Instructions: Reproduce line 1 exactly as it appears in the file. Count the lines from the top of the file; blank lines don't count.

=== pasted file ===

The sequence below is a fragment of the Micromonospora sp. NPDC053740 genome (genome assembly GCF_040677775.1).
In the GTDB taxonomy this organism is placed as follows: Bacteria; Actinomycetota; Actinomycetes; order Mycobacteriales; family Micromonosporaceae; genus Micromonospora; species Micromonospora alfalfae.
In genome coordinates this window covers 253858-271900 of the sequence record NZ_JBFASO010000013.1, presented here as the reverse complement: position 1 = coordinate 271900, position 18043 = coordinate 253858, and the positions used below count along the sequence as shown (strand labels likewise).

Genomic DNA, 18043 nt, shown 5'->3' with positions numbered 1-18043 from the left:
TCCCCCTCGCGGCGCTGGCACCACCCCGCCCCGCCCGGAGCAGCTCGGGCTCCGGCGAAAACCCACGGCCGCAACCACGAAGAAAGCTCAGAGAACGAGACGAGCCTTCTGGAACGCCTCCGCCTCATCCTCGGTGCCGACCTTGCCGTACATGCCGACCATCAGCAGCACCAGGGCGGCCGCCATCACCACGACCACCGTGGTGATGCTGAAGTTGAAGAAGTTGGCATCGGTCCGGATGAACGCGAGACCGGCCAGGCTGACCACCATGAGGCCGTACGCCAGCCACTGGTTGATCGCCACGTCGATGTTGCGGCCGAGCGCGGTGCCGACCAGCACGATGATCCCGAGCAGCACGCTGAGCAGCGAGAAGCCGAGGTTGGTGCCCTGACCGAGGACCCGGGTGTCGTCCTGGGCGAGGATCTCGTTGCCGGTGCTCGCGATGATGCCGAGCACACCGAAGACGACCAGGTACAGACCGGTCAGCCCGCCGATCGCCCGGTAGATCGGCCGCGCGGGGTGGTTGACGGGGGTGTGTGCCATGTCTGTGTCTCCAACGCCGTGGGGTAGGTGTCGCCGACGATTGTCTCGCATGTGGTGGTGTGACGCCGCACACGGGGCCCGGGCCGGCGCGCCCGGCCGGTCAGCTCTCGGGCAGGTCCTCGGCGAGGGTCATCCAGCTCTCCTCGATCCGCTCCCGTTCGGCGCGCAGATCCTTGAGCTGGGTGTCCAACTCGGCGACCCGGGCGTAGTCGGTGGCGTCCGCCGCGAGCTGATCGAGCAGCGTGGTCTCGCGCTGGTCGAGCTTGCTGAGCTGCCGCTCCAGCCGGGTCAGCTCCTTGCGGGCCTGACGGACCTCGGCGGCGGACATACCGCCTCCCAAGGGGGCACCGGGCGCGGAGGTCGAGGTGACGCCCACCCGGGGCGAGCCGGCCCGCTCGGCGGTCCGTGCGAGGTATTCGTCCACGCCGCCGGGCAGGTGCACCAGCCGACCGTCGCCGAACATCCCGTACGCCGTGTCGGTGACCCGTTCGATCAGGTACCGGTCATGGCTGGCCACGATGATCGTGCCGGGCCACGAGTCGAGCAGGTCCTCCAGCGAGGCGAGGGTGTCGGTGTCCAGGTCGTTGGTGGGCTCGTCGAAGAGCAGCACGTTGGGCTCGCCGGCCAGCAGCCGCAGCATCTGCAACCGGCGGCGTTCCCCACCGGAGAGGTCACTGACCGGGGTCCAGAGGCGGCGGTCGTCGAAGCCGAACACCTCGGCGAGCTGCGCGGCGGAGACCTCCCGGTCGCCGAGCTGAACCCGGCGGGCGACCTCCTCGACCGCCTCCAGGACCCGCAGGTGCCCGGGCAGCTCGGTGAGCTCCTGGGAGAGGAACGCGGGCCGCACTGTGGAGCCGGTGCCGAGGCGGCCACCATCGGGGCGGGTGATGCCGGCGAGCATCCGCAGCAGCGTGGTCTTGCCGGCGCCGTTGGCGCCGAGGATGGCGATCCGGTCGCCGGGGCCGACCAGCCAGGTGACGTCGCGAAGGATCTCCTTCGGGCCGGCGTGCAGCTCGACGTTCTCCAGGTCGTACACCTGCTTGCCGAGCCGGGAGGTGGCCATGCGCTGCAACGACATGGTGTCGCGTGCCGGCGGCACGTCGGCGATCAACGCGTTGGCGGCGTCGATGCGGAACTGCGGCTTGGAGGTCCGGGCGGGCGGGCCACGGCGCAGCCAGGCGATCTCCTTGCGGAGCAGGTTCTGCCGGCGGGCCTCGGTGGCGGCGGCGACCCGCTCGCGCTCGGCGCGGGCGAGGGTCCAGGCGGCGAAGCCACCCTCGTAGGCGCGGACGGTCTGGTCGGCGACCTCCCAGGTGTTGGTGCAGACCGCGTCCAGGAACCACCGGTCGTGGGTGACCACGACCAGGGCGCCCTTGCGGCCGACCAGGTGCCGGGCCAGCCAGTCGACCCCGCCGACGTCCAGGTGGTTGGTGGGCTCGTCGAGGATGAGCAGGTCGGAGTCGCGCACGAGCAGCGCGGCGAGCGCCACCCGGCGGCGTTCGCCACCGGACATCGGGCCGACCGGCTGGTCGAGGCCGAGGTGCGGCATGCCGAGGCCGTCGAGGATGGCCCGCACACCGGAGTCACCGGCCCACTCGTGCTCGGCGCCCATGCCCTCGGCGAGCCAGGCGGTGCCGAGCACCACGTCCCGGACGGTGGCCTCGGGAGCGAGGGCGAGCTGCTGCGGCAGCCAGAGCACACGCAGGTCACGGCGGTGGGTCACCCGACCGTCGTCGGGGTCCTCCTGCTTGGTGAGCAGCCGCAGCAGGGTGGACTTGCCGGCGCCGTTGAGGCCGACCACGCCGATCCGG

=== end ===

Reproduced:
The sequence below is a fragment of the Micromonospora sp. NPDC053740 genome (genome assembly GCF_040677775.1).